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First Video Of The Side-blotch Serrano (Serranus stilbostigma)

Joe RowlettBy Joe Rowlett 3 years ago
Home  /  Fish  /  First Video Of The Side-blotch Serrano (Serranus stilbostigma)

Serranus stilbostigma, Sideblotch bass

A single specimen was collected in Galapagos in1888, then 100 years later in 1995 by John E. McCosker and Grant Gilmore of the Harbor Branch Oceanography Institution. An endemic species for the islands, S. stilbostigma was re-discovered the spring of 2012 by the NG Endeavour ROV operating regularly at depths of between 250-400 feet.

 The genus Serranus is a diverse (29 species) group comprised of small basses and familiar to aquarists for the many small and intricately patterned Caribbean species that find their way into our fish tanks, but these aquarium species are only a small representation of the group’s true biodiversity. When we descend to a greater depth, down into the “mesophotic zone”, we begin to encounter a great many obscure species of Serranus that rarely get collected. Perhaps the rarest of the bunch is the Side-blotch Serrano, a fish which has only been encountered on a handful of occasions. 

S. stilbostigma specimen found in the Galapagos by John McCosker in 1995. Credit: John McCosker

S. stilbostigma specimen found in the Galapagos by John McCosker in 1995. Credit: John McCosker

 Serranus stilbostigma is a distinctive member of its genus, growing to a robust 6 inches in length and sporting an unusually pointed and elongate body profile. Its color pattern is instantly diagnostic, consisting of a black spot dorsally near the midline and a reflective silver blotch beneath that. This latter marking is alluded to in its scientific name, which derives from the Greek stilbos, meaning “shining”. Other unique features of this fish are its unusually low gill raker count (9 vs. 12+ of most species) and its high lateral line scale count (58 vs. 40-50 in most other species). Despite the rarity of observations, this fish has been known since the late 19th century, when the first specimen was hauled up from the depths of the Galapagos Islands. It would remain the only encounter scientists would have with it until it was rediscovered in 1995 by John McCosker (of flasherwrasse fame). More recently, in 2012 a National Geographic expedition utilizing an ROV made the first in situ video recording of this fish (seen above). To date, the only observation of this fish outside the Galapagos has been just to the east near Ecuador, with a stated depth range from 80-200 meters along rocky bottoms. https://youtu.be/YnsgRYCj_i4 Serranus is a particularly poorly studied genus, especially when it comes to these deepwater forms, so there are no hypothesis to suggest what, if anything, the Side-blotch Serrano is most closely related to. If it does have a close relative, it’s likely to be found in some of the other deepwater taxa. The Tattler (S. phoebe) is an occasional aquarium export which shares certain traits in its appearance with S. stilbostigma, but these may not be indicative of a close relationships, as many Serranus show similar markings to varying extent. The Crosshatch Bass (S. luciopercanus) is similarly elongate and has a relatively high number of lateral line scales, but, again, there are considerable differences elsewhere in morphology and color pattern which raises questions.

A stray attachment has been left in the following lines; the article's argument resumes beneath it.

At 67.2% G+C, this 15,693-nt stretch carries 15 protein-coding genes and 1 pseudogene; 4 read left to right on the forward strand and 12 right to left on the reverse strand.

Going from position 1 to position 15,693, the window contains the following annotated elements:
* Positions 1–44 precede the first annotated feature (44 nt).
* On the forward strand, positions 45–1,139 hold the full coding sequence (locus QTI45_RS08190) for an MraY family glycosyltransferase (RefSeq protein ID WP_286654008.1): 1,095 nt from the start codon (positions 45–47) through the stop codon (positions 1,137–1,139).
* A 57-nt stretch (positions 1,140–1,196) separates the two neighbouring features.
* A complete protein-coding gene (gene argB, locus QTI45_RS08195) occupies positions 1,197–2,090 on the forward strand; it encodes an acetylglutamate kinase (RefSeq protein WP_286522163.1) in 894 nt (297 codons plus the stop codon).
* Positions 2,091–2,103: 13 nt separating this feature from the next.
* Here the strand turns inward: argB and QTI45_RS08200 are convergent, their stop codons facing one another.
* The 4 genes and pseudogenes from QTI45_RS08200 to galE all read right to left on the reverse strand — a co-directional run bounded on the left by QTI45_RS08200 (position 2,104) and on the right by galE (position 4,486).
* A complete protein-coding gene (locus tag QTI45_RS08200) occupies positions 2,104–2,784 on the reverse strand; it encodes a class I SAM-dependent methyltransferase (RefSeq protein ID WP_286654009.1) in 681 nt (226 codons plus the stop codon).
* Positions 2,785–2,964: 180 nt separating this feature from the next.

Serranus luciopercanus

This video is about My Movie 4

 In all likelihood, S. stilbostigma will eventually be found to have a wide range in the Eastern Pacific, but, until more effort is made in the region to explore the mesophotic depths, it is unlikely we will ever see this handsome fish available to aquarists.

Categories:
  Fish, Science
Joe Rowlett
About

 Joe Rowlett

  (470 articles)

Joe is classically trained in the zoological arts and sciences, with a particular focus on the esoterica of invertebrate taxonomy and evolution. He’s written for several aquarium publications and for many years lorded over the marinelife at Chicago’s venerable Old Town Aquarium. He currently studies prairie insect ecology at the Field Museum of Natural History and fish phylogenetics at the University of Chicago.

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